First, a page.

This initiative is not for profit, this is for Justice.. We are sure you will have many to show us that are extraordinary…
…All rights to photos reserved to creators..

http://elephantearspress.com/

‘The Seat of Human Justice’

Great Theme Photos

ImageThe Seat of Human Justice

http://elephantearspress.com

Fictional Capital

If you haven’t seen the film Inside Job (by Charles Ferguson) – don’t know him, not connected to him, not selling, just saw it and say, get a DVD and watch the documentary. In the meantime have a look at Castells in London, standing right in the financial heart of (very near to) the City.

The Frankfurt School Revisited

The objective of  the culture industries – in a critique developed in the 1930s, written and published in the 1940s by Frankfurt School members Theodor Adorno and Max Horkheimer under the title The Culture Industry – was to keep ordinary folk as docile and manageable as possible… ‘happy’, uncritical, coralled consumers of a ‘capital’ controlled culture.

The idea was: the tranquilized poor, the culturally deceived, the ‘creatively dociled’ buy, watch, listen to and read what they are told to watch, listen to, read. The discourse on culture, being ideologically-fed by capital on steroids, makes phase 2 so easy, the accounts driven bottom-line. This pay-up and now driven discourse leads its proponents still to say –  See! It is what ‘they’ want (the great unwashed unconsidered)  otherwise they wouldn’t buy or want it.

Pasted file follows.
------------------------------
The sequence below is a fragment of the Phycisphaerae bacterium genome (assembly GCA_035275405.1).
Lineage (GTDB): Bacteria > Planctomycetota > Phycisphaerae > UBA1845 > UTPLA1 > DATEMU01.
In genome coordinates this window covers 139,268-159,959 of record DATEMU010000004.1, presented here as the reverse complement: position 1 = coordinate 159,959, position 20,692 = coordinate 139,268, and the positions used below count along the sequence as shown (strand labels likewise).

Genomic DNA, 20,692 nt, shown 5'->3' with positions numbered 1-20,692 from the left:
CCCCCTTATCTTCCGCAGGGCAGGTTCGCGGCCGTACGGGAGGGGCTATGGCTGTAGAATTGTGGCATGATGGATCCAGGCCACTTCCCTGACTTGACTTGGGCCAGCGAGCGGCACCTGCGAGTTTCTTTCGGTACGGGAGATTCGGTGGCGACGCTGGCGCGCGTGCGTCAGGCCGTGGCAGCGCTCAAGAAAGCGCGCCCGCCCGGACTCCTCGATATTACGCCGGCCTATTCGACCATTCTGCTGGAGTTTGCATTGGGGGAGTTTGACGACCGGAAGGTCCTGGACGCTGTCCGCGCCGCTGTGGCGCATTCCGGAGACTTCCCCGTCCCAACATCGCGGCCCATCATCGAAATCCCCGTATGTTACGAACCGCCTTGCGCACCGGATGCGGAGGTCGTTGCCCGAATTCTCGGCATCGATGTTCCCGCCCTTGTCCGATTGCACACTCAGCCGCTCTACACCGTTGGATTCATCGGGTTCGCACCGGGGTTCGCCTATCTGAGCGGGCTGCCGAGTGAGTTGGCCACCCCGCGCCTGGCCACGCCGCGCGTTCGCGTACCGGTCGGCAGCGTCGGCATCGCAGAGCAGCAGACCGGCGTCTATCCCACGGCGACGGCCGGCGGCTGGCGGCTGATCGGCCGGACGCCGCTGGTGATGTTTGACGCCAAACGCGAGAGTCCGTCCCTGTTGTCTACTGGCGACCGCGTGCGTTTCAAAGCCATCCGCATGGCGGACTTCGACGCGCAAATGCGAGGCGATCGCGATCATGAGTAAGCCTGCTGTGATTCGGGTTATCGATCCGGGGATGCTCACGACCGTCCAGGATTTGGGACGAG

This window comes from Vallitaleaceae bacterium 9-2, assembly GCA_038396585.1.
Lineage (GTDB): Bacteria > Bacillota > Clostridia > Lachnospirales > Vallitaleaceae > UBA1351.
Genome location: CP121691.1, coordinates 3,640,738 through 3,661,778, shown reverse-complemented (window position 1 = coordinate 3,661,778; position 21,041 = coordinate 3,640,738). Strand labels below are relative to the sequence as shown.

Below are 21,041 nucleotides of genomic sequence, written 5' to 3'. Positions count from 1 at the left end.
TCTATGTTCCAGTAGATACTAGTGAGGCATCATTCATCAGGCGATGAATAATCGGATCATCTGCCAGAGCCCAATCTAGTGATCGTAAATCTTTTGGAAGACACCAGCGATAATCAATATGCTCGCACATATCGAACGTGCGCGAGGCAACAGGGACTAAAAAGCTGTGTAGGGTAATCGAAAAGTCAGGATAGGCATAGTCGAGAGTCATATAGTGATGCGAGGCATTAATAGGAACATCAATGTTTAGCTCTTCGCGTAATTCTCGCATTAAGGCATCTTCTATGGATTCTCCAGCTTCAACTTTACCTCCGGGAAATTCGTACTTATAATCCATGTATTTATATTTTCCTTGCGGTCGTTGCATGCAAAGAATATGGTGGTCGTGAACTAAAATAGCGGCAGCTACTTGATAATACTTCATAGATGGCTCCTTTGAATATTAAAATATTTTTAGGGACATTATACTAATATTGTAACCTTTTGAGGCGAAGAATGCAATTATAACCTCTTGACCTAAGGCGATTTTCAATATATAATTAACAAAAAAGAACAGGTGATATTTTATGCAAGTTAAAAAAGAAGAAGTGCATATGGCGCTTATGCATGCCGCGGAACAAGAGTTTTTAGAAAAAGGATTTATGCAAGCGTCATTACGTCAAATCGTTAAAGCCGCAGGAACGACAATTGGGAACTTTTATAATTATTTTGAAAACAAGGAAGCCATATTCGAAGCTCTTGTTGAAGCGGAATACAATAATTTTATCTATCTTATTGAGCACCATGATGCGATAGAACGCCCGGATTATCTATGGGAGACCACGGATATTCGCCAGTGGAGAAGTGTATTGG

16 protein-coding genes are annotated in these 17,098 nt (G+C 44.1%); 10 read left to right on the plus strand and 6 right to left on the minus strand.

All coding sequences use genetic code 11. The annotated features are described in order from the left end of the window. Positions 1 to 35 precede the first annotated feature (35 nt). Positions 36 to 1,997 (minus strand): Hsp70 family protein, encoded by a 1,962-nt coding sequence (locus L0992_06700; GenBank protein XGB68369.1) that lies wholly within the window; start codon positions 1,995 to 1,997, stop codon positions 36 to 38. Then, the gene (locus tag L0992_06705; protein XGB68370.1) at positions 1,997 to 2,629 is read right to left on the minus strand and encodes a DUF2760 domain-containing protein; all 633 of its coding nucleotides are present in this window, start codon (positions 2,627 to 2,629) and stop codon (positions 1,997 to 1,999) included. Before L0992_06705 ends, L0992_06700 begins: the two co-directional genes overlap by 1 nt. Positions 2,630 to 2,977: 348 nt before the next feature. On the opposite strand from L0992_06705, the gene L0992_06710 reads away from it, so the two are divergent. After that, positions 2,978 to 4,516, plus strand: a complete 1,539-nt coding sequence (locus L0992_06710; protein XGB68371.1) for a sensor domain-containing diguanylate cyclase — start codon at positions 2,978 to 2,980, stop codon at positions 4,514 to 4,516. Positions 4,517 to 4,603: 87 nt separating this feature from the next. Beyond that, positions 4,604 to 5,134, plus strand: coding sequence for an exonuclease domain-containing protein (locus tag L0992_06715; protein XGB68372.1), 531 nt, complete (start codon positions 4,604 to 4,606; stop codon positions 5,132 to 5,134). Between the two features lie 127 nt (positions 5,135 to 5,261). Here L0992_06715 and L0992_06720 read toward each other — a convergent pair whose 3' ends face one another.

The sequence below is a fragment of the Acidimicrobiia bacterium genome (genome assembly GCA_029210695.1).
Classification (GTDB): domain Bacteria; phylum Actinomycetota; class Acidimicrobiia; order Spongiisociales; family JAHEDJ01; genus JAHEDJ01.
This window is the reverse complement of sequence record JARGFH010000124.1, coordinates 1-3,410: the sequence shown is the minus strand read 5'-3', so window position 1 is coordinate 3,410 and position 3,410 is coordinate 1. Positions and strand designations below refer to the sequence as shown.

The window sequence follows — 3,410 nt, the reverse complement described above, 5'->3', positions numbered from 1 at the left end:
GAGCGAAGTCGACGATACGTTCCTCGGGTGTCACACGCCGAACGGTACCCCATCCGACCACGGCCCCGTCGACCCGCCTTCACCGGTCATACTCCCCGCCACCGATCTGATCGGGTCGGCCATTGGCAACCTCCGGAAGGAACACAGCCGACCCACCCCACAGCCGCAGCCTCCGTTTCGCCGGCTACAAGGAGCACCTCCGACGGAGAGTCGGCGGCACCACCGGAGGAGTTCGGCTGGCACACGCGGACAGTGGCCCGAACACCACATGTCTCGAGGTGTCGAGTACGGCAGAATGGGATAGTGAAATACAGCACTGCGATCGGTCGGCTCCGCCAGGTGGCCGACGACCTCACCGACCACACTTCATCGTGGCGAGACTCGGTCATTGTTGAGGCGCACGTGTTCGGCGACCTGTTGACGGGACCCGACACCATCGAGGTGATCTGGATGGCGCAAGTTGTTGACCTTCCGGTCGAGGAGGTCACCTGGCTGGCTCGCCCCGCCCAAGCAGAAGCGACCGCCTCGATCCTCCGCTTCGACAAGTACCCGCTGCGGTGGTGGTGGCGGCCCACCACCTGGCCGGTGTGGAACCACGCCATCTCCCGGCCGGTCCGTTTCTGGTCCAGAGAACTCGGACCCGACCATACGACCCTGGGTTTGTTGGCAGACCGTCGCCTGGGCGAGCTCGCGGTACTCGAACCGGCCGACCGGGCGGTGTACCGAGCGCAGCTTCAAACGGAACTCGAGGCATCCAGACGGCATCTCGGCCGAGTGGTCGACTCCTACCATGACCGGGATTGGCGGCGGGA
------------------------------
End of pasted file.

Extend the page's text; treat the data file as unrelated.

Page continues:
Reminds me of Jack Crabb’s (Dustin Hoffman’s) encounter with General Custer just before the ‘great general’ got whipped at Little Big Horn. “General, you go down there,” Crabb says, when Custer asks him what to do. Thinking Crabb, a pathetic muleskinner, spineless, with not-even guts enough to shoot Custer in the back,  a git who could only lie to him, Custer reasons (aloud, of course) that if Crabb wants Him to go down to the Little Big Horn it’s only because Crabb really doesn’t want Custer to go down there  – Crabb could only lie to achieve a goal. So, Custer does go down there – much to relief of the world, history and the native American.

Little Big Man (1970) was the sort of film American filmmakers made after the film studios lost control in the late 1960s. In that rare moment, spanning a few years only, cultural complexity was synonymous with creativity – the audience and creators were so close they could have been one and the same.

Back to the genealogically disturbed present. No cultural outbreaks, no individual voices, no “surprises” for those in charge right now, no matter how many camp in Wall Street or outside St. Paul’s.  Society, dare I say it, Capital, is under control. No matter what the postmodernists, Foucault, Castells et al want, did and do tell us, culture is still controlled, top down –  never more than in the 21st century (thanks to Lessig {Free Culture, 2004, p12} for reminding us).

So a nod to the voices that seem so still and silent today – to Theodor, Max, Walter and Herbert: We need to hear from you again.

“The web of domination has become the web of Reason itself, and this society is fatally entangled in it.” Herbert Marcuse